Search Results

Advanced Search

16 to 30 of 32 results

Sort by:

Filter by:


Article Types



Alan Bennett: Fresh Revelations, 20 October 1994

... these things. 21 April. A lunch party at the Connaught for John Gielgud’s 90th birthday given by Alec Guinness. John G. in an olive-green corduroy suit, elbows pressed firmly into his sides, hands clasped over his tummy, smiling and giggling and bubbling over with things to say and (except for a small fading of the voice) no different from when I first ...

Meaningless Legs

Frank Kermode: John Gielgud, 21 June 2001

Gielgud: A Theatrical Life 1904-2000 
by Jonathan Croall.
Methuen, 579 pp., £20, November 2000, 0 413 74560 0
Show More
John G.: The Authorised Biography of John Gielgud 
by Sheridan Morley.
Hodder, 510 pp., £20, May 2001, 0 340 36803 9
Show More
John Gielgud: An Actor’s Life 
by Gyles Brandreth.
Sutton, 196 pp., £6.99, April 2001, 0 7509 2752 6
Show More
Show More
... a cello, an ‘unbridled oboe’, or, most spectacularly, ‘a trumpet muffled with silk’ (Alec Guinness), had not been recognised by a person who was in court on some other, unrelated business. If all this indeed happened at the height of a homophobic witch-hunt, the actor seems to have got off easily with a small fine and a routine scolding. It ...


Alan Bennett: What I did in 2004, 6 January 2005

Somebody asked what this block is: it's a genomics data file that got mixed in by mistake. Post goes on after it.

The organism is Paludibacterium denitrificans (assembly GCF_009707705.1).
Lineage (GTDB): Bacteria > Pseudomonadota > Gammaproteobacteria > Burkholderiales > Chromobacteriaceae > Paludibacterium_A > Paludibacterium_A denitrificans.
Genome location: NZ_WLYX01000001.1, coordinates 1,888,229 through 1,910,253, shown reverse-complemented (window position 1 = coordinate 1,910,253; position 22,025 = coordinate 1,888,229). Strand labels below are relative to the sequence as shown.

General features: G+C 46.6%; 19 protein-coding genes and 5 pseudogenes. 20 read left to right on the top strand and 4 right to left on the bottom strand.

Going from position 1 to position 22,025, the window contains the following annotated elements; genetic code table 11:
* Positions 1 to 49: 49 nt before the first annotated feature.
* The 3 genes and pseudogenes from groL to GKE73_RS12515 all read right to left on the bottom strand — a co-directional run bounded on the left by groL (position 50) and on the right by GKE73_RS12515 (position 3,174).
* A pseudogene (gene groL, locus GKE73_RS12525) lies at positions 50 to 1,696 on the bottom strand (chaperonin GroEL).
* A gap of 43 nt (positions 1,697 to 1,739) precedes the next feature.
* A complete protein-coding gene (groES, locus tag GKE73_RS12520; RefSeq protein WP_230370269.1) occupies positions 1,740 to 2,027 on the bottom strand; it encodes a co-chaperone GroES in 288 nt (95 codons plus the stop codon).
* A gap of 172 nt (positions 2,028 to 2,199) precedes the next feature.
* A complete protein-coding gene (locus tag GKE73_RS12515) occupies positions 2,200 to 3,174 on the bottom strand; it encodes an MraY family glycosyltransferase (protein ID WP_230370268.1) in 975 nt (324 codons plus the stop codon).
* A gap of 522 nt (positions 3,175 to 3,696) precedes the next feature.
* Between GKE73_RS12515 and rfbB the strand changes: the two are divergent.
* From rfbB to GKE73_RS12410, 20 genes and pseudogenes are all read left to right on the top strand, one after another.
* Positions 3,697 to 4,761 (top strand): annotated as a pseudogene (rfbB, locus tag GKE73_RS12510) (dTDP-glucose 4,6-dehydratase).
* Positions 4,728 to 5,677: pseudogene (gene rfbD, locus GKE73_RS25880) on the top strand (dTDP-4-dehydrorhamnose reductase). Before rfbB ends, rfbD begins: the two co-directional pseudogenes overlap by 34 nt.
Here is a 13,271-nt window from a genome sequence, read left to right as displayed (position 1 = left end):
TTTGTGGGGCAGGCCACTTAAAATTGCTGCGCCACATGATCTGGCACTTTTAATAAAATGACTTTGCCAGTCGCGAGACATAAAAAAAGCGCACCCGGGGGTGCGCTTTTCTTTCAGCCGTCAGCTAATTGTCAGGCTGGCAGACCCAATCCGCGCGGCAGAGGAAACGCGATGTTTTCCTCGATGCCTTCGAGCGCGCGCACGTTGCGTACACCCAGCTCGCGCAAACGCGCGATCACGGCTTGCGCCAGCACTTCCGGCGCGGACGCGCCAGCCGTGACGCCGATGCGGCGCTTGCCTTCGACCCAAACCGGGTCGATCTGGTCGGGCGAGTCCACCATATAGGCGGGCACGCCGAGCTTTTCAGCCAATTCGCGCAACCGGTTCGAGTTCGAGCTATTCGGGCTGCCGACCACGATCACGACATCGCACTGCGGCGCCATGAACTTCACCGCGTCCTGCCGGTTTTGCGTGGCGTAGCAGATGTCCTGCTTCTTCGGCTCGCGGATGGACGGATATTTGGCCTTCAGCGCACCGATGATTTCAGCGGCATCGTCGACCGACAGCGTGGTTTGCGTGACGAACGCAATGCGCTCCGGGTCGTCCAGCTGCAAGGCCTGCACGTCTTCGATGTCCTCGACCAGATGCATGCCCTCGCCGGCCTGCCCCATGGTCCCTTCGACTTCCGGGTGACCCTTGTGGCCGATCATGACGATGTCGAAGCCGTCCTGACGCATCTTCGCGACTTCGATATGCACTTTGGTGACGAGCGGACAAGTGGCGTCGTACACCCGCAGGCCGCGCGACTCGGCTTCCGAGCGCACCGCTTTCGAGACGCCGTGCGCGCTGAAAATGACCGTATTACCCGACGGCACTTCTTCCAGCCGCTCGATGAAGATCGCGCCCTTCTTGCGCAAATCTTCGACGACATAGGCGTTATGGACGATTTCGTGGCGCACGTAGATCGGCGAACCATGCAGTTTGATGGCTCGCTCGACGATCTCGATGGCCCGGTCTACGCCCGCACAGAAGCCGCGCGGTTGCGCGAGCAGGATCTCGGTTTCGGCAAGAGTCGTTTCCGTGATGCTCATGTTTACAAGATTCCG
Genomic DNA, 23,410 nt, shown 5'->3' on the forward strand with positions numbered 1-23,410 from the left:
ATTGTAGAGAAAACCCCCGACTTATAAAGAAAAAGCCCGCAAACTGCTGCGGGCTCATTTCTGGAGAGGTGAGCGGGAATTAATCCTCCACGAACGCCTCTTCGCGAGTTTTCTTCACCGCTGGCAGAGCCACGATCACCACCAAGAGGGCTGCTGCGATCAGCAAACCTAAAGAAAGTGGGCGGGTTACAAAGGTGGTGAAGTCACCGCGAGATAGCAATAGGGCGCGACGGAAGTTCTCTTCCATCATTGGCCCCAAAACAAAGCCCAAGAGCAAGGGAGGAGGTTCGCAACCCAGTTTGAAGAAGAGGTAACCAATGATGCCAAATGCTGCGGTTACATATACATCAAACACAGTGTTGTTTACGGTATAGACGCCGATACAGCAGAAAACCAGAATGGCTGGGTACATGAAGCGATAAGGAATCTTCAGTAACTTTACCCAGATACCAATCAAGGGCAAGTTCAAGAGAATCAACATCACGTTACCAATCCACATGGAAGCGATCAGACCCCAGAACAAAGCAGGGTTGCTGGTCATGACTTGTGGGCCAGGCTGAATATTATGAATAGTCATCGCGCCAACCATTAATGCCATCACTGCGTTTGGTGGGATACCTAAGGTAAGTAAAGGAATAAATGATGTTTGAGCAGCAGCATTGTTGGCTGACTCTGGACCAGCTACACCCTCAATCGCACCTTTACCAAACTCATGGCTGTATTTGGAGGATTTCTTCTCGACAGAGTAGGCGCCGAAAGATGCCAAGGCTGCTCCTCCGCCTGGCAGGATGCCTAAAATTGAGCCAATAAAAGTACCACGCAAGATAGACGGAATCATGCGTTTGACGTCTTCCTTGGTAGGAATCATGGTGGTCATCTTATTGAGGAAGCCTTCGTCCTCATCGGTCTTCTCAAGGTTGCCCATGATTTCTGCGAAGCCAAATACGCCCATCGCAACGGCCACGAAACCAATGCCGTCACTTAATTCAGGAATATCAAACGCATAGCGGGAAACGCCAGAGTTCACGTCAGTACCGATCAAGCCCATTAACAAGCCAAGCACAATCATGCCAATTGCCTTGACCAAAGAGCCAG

... Alan was sitting in his dressing-room when there was a tentative knock on the door. It was Alec Guinness. He shook Alan’s hand, said, ‘You must be very tired,’ and left. Alan’s languid phone calls were often to do with professional humiliation. In the 1999 production of Antony and Cleopatra at Stratford the curtain rose with Antony on his ...

The Biographer’s Story

Jonathan Coe, 8 September 1994

The Life and Death of Peter Sellers 
by Roger Lewis.
Century, 817 pp., £20, April 1994, 0 7126 3801 6
Show More
Show More
... perfunctory dismissal of Sellers in Stage People, where we were told that to compare Sellers with Alec Guinness was ‘to notice the difference between acting and mimicry’: ‘Sellers entirely lacked grace and gravitas; he was a brattish, unintelligent performer, happy only when dodging into coarse goonery.’ It seems clear enough from this that ...


David Goldie: Morecambe and Wise, 15 April 1999

Morecambe and Wise 
by Graham McCann.
Fourth Estate, 416 pp., £16.99, October 1998, 1 85702 735 3
Show More
Show More
... the show because Lionel Blair was indisposed; Yehudi Menuhin was told to turn up with his banjo; Alec Guinness was mistaken for ‘Mr Wise’s’ taxi-driver; the exotic and much fêted André Previn was plain ‘Mr Preview’ – the name by which, he told McCann, he is still known to many London cab-drivers more than twenty-five years after appearing ...


Keith Thomas: Two Years a Squaddie, 5 February 2015